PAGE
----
Better leaders? Now that’s a leap of faith

Better leaders? Now that’s a leap of faith Sarah MacDonald with her godson in East Timor, Natalizio, and his parents, who featured on Doc on One (RTÉ Radio One). Photo: © RTÉ

There have been quite a few changes on radio for the autumn season, with presenters moving around in a kind of media musical chairs, but some things stay the same.

And so I was glad to see the recent return of The Leap of Faith (RTÉ Radio One) to its Friday night slot, with Michael Comyn still at the helm.

Last Friday’s episode ranged across several upbeat topics, and boy do we need upbeat at the moment.  Comyn interviewed Paul Vallely who has written a book  Philanthropy, From Aristotle to Zuckerberg. Many philanthropists, he said, were motivated by their religious faith, a “real driver” for their donating.

Not all philanthropy involved giving money away to the poor (only one-fifth, he estimated) – much of it involved rich people funding various institutions like universities. He didn’t favour a cynical view – some suggested it involved tax dodging, but he pointed out that these people were still giving away lots of money rather than finding ways to keep it.

He did believe, however, that some used it to consolidate their position in society. He also included in the definition of philanthropy those who, like Bono and Bob Geldof, use their celebrity status as currency to draw attention to favoured causes.

There were a few issues I’d like to have seen explored but they weren’t, e.g. what happens when rich people donate to dubious and divisive causes, or when their money is used to skew the democratic process, ensuring anything but a level playing field?


Then there’s the source – if money is accumulated thanks, say, to slavery, is it so tainted that it should be refused? The recent toppling of certain statues would suggest that consolidation of positions can be short lived.

More personally immediate was the story of Secret Street Tours, a Dublin initiative whereby formerly homeless people give tours of Dublin which shows a different side to the city, more than the usual tourist fare. Comyn spoke to two of the guides, Shane and Kenny, and I was impressed by how articulate and reflective they were.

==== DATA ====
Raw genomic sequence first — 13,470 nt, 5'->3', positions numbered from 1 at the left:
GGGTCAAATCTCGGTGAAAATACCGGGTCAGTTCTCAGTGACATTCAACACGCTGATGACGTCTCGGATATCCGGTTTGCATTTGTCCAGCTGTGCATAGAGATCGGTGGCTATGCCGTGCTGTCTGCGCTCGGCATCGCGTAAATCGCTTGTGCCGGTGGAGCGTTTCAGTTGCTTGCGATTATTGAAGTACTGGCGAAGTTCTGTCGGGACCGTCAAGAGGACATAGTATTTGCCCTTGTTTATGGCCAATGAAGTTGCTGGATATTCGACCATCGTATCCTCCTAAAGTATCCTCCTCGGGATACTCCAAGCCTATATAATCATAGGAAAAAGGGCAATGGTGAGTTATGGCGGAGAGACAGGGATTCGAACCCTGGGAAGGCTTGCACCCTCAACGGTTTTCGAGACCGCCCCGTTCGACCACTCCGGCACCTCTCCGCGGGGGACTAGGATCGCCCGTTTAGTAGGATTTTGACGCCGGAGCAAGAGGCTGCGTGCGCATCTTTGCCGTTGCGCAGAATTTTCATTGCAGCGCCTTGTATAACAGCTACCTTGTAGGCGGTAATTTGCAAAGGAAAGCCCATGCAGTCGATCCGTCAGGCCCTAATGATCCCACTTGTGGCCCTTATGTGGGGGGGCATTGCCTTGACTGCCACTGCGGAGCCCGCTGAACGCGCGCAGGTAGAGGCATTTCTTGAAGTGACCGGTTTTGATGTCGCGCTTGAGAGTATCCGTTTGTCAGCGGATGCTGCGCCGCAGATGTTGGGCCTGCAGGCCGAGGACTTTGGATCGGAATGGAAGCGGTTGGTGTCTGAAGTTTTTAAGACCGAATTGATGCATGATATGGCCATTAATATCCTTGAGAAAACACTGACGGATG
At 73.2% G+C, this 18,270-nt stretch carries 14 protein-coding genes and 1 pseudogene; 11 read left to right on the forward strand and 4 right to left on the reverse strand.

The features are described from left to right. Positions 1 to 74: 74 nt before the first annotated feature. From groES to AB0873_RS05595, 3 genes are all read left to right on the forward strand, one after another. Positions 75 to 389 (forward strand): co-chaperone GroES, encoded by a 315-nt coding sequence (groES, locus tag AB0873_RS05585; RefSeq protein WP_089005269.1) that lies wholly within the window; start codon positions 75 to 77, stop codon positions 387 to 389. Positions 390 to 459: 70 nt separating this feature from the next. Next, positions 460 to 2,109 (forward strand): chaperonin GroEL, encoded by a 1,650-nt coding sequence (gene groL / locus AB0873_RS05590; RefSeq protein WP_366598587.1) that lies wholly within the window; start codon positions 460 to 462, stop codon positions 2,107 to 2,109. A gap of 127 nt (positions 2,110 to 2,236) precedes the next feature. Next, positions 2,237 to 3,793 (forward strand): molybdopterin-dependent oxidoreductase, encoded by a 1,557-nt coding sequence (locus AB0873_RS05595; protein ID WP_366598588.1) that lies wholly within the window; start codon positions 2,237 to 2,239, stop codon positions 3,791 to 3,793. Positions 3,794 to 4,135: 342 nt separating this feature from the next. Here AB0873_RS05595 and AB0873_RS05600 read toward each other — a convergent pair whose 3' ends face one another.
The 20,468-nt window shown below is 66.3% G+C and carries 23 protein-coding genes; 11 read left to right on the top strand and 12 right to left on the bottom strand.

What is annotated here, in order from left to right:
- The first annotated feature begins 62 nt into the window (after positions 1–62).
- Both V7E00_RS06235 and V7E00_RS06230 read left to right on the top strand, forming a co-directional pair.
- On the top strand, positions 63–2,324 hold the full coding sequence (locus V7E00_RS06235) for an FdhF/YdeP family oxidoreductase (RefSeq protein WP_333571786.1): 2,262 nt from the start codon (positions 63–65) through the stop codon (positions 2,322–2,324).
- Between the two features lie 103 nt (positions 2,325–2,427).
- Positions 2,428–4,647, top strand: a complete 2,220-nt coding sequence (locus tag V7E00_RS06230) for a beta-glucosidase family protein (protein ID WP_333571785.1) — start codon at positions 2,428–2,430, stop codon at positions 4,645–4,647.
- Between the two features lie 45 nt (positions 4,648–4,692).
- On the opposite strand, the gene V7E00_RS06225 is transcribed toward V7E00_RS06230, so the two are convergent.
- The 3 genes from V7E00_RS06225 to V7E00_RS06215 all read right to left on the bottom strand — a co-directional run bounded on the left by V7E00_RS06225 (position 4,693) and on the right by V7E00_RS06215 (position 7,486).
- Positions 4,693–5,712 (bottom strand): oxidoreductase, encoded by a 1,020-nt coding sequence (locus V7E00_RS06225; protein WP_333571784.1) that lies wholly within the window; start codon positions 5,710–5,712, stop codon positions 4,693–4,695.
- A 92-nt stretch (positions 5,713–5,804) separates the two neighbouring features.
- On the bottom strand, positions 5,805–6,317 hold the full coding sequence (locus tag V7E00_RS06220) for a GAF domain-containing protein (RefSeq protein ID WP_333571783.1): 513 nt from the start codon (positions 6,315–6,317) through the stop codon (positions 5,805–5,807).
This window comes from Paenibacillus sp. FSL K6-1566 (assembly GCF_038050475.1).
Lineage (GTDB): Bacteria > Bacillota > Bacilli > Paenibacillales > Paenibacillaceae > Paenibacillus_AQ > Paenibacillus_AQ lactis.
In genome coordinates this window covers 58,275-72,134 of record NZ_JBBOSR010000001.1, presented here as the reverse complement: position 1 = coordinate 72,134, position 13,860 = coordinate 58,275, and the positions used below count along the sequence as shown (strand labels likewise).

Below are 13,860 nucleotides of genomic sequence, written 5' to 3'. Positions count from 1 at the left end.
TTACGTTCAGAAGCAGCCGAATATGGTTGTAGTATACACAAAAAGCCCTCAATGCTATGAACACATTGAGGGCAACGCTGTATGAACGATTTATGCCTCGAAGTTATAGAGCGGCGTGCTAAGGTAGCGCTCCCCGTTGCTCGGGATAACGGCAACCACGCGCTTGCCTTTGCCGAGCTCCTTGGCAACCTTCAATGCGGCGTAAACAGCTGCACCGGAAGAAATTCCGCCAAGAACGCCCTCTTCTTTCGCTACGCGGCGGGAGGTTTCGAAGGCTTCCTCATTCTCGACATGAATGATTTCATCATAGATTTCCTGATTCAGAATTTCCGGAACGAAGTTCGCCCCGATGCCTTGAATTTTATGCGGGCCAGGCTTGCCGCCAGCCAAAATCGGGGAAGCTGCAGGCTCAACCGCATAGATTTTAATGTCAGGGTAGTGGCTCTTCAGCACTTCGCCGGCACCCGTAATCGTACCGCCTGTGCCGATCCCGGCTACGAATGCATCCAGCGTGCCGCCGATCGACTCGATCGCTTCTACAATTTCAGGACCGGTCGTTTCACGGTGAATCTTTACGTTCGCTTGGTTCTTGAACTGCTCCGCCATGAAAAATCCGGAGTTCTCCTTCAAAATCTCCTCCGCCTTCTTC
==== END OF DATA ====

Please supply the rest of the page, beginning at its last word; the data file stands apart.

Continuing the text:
Both were, to varying degrees, well disposed towards religious faith, and had positive things to say about experience of the Capuchin Day Centre, the services offered by Fr Peter McVerry and the Salvation Army.  They were strong on hope and gratitude, and Comyn showed a genuine interest in their improving situation – “you have a voice now”.

RTÉ’s Doc on One series has provided a voice to so many people over the years and has built up an impressive archive. Last Saturday’s episode, ‘Timor Leste: Coming of Age’, followed the story of journalist Sarah MacDonald as she returned to that country, formerly East Timor, after a 20-year absence.

On her original visit she had become godparent to a baby, Natalizio, and was going to meet him again. After initial communication she had lost contact after she returned to Ireland and felt guilty about that. She had been distracted by health issues resulting from side effects of anti-malaria medication.

Back then East Timor had been regularly in the news over here – it had been taken over by Indonesia after the Portuguese colonists left and this was followed by war as the East Timorese struggled for independence. It was good to be reminded of those days and we heard again about infamous massacres in cemeteries and in front of churches.


The history of the country was brought up to date – it was the first newly-sovereign state of the 21st Century and MacDonald noticed several changes for the better. She found that there were still huge social and economic problems yet reckoned that the future was “bright but fragile”.

She found the people still loyal to their Catholic Faith – the Church was the only institution that had stood up for them in the times of oppression and occupation.

The reunion with her godson was touching but was somewhat low key and anti-climactic – after all, Natalizio had been a baby last time she had seen him. Now she was determined to take up her responsibilities as godmother if he ever came to Ireland.

Finally, I watched the full Presidential Debate last Wednesday morning and while it held my attention it was anything but presidential – both were underwhelming and often irritating. How is it, in a country of such talent, that better leaders don’t find their way to the top?


Pick of the week
The 13th Day
EWTN, Sunday, October 11, 9 pm

A dramatisation based on the true story of three shepherd children from the village of Fatima, who experienced numerous visions, prophesies, and warnings from the Blessed Virgin Mary.

The Meaning of Life
RTÉ Radio One, Sunday, October 11, 10.30 pm

Joe Duffy interviews Catherine Corless, local historian who investigated the Tuam babies case.

The Confessors
RTÉ One, Monday, October 12, 9.35 pm

A selection of Irish priests, urban, rural and chaplains discuss the sins they’ve heard that have impacted and stayed with them. They also discuss why they have stayed within the Church.